They’re not great, but they’re okay. Better than unpainted.  Practice is practice. I’ve got a few more that are smaller (took me a couple of tries to figure out which scale worked better), so I might practice some more on them.

Definitely had some lessons learned in terms of applying the paint.  Will definitely want to disassemble them and paint them in pieces next time. Finally, the automotive primer I like to use didn’t like the tires, which as far as I can tell are actual rubber.  I had to gesso over them to get paint to stick.

I still have to figure out something clever to put on the side panels, then they’ll get a final lick of Dulcote, and I’ll put the windshields back in.  I really ought to weather them, if only to cover up the airbrush mistakes.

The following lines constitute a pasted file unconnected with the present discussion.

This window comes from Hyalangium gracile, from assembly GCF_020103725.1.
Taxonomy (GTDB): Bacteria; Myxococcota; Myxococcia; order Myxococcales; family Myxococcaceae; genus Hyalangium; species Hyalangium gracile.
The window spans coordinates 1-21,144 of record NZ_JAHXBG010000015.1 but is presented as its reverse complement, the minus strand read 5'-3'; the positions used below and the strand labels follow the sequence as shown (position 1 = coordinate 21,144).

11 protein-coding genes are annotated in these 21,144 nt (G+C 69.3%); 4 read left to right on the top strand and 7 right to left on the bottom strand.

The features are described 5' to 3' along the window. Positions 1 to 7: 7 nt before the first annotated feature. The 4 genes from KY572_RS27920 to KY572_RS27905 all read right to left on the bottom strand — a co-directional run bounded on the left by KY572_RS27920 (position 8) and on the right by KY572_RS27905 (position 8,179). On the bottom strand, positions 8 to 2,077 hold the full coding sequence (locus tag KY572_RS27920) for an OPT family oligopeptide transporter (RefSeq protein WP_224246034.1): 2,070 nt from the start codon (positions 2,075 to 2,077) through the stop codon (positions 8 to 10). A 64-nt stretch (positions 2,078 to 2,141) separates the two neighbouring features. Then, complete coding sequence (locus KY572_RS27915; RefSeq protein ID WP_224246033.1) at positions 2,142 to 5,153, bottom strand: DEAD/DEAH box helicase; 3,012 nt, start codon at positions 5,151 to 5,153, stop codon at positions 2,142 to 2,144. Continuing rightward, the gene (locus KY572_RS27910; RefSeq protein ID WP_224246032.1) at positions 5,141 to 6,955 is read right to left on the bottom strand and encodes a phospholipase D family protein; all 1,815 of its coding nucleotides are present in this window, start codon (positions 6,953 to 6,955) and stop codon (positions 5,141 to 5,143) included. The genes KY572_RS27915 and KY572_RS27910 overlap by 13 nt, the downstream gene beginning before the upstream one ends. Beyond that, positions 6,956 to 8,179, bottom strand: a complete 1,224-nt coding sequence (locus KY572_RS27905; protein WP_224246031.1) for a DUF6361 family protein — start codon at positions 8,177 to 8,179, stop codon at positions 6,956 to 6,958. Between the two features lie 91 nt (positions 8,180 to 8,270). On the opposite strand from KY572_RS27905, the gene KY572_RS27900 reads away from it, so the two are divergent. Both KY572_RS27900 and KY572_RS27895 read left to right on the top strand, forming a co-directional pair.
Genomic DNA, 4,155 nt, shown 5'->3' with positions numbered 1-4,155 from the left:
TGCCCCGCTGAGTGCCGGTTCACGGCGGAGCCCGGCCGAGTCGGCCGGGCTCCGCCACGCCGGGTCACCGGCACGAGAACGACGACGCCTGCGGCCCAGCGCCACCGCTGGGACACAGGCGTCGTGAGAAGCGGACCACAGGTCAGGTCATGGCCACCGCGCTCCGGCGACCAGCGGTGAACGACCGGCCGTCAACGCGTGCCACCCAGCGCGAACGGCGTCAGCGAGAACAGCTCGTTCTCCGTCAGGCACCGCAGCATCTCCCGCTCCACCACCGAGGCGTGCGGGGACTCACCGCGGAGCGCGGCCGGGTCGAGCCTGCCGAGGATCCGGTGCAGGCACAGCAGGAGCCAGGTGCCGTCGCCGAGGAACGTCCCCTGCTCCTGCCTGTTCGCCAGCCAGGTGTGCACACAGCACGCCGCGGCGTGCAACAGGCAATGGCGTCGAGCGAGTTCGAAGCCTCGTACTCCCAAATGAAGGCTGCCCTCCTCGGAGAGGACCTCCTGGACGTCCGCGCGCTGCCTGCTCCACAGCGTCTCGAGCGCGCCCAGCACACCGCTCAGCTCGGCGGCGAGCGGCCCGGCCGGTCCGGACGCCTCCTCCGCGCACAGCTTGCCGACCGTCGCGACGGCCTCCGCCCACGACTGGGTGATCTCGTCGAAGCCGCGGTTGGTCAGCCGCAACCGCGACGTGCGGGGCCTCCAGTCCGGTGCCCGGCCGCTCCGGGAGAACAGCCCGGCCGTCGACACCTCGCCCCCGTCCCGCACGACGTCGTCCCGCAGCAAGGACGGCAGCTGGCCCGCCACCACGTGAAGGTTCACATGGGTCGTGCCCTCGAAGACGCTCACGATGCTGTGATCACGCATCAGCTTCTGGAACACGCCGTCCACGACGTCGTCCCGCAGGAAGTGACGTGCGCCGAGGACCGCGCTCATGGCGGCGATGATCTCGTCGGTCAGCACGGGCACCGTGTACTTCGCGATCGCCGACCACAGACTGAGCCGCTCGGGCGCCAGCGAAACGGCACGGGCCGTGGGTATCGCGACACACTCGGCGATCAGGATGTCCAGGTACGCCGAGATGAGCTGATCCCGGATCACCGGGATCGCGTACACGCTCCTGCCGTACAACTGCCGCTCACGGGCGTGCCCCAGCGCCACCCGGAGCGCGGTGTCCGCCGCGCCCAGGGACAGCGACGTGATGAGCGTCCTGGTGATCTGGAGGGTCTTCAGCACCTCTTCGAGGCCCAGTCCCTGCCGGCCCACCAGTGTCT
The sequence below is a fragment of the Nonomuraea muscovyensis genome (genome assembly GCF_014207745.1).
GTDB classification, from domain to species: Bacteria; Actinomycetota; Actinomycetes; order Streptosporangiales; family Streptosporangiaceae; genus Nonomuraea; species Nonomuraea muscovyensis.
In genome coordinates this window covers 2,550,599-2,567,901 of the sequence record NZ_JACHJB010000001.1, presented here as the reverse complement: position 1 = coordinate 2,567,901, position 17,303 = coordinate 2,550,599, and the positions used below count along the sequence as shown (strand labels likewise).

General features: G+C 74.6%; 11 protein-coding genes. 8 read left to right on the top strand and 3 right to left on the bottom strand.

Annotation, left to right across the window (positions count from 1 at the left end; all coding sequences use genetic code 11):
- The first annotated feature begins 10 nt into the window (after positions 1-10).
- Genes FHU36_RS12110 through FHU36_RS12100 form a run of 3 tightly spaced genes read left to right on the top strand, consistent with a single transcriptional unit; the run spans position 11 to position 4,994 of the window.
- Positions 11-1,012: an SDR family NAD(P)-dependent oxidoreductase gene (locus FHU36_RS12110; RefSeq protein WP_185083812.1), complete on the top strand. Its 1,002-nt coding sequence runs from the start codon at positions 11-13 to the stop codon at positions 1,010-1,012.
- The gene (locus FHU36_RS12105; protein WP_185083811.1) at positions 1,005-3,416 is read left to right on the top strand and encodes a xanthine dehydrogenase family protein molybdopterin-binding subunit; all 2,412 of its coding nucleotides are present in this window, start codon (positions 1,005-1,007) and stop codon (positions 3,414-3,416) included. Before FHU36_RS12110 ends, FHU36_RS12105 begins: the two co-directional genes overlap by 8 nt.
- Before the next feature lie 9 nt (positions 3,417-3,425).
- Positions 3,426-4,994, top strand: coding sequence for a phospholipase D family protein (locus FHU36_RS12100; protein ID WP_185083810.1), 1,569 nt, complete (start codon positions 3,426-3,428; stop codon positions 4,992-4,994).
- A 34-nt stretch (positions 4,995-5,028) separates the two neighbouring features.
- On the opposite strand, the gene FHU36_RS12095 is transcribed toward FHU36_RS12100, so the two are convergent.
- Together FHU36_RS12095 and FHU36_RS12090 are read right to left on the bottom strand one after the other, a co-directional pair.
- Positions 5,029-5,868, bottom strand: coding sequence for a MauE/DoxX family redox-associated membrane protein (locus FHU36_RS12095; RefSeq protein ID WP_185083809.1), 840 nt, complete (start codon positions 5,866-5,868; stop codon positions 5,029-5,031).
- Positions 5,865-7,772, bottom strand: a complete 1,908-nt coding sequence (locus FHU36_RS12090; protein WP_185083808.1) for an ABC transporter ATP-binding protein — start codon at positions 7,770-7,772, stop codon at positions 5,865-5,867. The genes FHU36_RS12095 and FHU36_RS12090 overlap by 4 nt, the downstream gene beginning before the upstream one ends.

Light Arch

Finally got around to assembling my light arch last weekend.

Light Arch

A light arch tutorial (Part 1, Part 2) made the rounds around DAHGS a month or so ago, and a couple of the guys followed it with success. I’d just had one of my LED lamp die (the light wouldn’t come on and I’d smell burning), so following the crowd was pretty easily justified.

I am incredibly satisfied with it. The photos really don’t do it justice at all.  It’s amazing.  Good lighting is key to a successful paintjob, and I suspect that the light arch will be almost as big of a hobby milestone for me as moving to a wet palette.

Light Arch (9)

(Really, the photos don’t do it justice.)

I followed the linked tutorial pretty closely, with a couple of deviations.

My shopping list:

I also ended up with a bunch of T, L, and X connectors that simply didn’t get used in the build, but I’m sure they’ll be put to use later this year: now that Mrs. Rushputin has seen me do stuff with LEDs, she’s threatening to make me do the Christmas lights this year.

What’s nuts is I could have gone brighter and done the 5630 LEDs.  I didn’t, because I was concerned about length and needing to double up on power adapters. In the end, I think I could have made it work, but really: not complaining.